Weber forces us to draw a frustratingly paradoxical conclusion: science cannot adjudicate fundamental questions of value, but, at the same time, it can and must play a role in deciding between subsidiary goals and beliefs, as well as in suggesting the mechanisms by which we hope to put our values into practice. Yet while Weber seems to describe as futile any hope that science might shed light on human values—what they are or should be—the reality is that science, and the social sciences in particular, spent most of the twentieth century fleeing any association with the concept of value.
Humans are value-producing beings. We have desires and inclinations; we prefer some outcomes over others. Our world does not merely exist under a system of natural laws, but carries meaning for us. Science is inextricably bound up with this existence. Without it, we would be helpless to accomplish our goals, both because we would be bereft of the means to do so and because we would be unable to navigate the hopelessly jumbled network of principles and values we aspire to follow. At the same time, social science cannot furnish us with these basic values. Quite simply, it has little to say about the meaning of life. But science cannot escape its uneasy, though hardly tenuous, relationship with our moral deliberations. At its finest, social science carries us to its own limit. As Weber pointed out to future scientists at Munich University during the twilight of the World War I, science can compel one ‘to give himself an account of the ultimate meaning of his own conduct’. By structuring our inquiry into lived experience, social science can disclose, rather than disguise, its relationship to human ends; in so doing, it brings our basic value assumptions into sharper relief. Social science illuminates our moral principles as much as it perfects our methods of adhering to them.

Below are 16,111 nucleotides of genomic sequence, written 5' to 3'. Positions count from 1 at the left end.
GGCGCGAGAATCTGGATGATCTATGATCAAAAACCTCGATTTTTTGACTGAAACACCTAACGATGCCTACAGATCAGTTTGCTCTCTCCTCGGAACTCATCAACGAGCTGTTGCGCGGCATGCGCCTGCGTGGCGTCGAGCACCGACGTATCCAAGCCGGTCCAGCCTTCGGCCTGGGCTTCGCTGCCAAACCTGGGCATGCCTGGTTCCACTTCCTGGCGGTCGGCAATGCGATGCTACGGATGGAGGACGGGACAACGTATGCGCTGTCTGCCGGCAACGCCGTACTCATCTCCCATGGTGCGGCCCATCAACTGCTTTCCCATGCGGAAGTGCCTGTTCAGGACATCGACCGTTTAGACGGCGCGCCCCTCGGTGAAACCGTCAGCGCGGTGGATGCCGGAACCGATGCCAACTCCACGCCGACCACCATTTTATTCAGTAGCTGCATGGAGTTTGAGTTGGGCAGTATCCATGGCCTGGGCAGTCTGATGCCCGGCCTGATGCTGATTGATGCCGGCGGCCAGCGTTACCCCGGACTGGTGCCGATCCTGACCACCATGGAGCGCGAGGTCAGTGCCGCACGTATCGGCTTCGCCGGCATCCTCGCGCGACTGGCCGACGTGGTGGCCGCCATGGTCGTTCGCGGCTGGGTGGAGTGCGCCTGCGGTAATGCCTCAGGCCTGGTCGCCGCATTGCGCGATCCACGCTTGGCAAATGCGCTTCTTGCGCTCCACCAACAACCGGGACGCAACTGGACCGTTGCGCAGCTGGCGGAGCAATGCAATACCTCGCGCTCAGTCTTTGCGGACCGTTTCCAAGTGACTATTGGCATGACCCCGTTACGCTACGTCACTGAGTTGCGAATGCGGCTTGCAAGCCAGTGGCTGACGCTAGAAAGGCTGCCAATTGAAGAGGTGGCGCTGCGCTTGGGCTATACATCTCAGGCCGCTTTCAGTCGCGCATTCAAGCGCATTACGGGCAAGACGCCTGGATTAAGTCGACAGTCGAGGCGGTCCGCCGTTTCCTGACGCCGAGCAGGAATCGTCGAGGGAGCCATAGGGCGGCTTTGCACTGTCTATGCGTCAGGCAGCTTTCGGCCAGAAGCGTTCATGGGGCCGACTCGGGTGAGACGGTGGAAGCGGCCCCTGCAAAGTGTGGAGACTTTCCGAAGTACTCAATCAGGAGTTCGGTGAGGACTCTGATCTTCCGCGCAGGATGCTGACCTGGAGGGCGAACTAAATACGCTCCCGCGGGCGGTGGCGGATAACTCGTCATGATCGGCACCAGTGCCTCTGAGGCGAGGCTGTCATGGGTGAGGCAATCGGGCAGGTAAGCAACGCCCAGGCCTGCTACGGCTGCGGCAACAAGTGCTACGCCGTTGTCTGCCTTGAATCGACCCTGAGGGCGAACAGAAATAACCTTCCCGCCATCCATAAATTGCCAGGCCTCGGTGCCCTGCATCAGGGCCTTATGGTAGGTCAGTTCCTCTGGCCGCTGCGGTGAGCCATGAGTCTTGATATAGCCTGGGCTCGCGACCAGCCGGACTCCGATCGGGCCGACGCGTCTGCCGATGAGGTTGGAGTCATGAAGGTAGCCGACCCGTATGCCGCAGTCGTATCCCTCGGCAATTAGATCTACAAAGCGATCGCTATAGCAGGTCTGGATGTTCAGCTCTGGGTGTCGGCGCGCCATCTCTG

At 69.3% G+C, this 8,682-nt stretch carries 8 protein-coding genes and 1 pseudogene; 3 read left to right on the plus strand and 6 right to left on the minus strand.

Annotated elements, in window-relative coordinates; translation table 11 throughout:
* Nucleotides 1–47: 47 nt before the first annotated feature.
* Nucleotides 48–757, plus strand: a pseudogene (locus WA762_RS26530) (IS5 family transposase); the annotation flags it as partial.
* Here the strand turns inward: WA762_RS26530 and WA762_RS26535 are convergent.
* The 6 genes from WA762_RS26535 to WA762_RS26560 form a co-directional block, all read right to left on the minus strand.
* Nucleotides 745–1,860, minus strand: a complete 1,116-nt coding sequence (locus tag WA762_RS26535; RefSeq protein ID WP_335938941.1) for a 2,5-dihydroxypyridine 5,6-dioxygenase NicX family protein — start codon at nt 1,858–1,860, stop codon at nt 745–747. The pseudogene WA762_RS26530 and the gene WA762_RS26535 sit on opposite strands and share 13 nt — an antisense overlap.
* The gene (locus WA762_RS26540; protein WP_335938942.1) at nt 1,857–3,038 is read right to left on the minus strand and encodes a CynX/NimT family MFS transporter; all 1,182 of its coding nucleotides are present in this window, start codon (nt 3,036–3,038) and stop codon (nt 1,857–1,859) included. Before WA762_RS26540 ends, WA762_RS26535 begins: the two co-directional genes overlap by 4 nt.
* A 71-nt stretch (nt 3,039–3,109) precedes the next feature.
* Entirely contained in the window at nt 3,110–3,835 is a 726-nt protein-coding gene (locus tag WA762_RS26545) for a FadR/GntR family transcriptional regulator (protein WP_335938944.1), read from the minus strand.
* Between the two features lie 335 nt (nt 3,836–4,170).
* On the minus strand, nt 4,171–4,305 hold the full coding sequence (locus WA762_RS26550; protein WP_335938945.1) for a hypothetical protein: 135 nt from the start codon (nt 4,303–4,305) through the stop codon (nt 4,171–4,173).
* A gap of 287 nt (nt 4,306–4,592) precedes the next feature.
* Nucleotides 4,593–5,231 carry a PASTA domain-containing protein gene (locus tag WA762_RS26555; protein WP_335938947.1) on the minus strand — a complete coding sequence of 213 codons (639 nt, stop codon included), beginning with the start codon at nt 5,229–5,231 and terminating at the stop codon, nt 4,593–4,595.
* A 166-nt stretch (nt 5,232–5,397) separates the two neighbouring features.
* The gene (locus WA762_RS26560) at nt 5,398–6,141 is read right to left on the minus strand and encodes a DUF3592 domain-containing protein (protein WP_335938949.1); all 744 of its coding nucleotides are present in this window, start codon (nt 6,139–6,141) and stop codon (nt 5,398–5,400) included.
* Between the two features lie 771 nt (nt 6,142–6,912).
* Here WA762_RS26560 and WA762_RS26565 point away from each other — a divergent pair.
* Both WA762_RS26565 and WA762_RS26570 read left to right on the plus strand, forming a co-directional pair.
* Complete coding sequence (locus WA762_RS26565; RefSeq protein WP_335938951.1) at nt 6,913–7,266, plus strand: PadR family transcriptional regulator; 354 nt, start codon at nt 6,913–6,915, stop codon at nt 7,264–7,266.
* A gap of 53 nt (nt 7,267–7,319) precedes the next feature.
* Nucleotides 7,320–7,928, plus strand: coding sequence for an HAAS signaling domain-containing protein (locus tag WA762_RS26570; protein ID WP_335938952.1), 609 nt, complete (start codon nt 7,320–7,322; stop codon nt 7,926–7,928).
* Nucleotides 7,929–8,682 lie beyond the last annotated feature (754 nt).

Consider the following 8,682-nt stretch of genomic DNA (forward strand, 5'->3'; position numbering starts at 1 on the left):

Stiglitz and Bilmes hope their proposals ‘will help us avoid becoming embroiled in another Iraq or Vietnam in the future’. In a limited sense, this is true—if being ‘embroiled in another Iraq or Vietnam’ means waging a war inefficiently, without proper regard to budgetary inadequacies and long-term costs. But, as the authors remind us in closing, ‘Stripped of the relentless media and government fanfare, the nationalist flag-waving, the reckless bravado, war is about men and women brutally killing and maiming other men and women.’
This, it seems, is the brute reality that Stiglitz and Bilmes are unwilling to confront. The reforms they endorse may prevent another poorly waged war. Their detailed, coldly complete tally of the economic costs may also help us understand just what is at stake when we do decide to next enter into violent conflict. But while a clear picture of the costs and benefits is essential to judging a given course of action, such knowledge is independent of the moral criteria by which we weigh the costs against the benefits. The costs and benefits do not alone disclose their value. That is something we assign independently of the bare facts. We can conduct technocratic cost calculations, efficiency assessments, and audits of all kinds, but such calculations cannot hope to answer the larger questions about the legitimacy of violent conflict. When, in the final analysis, all other considerations are removed, war really is merely about people intentionally killing each other. Deciding when such an act is just, and not wanton, will vex even the most brilliant social scientist.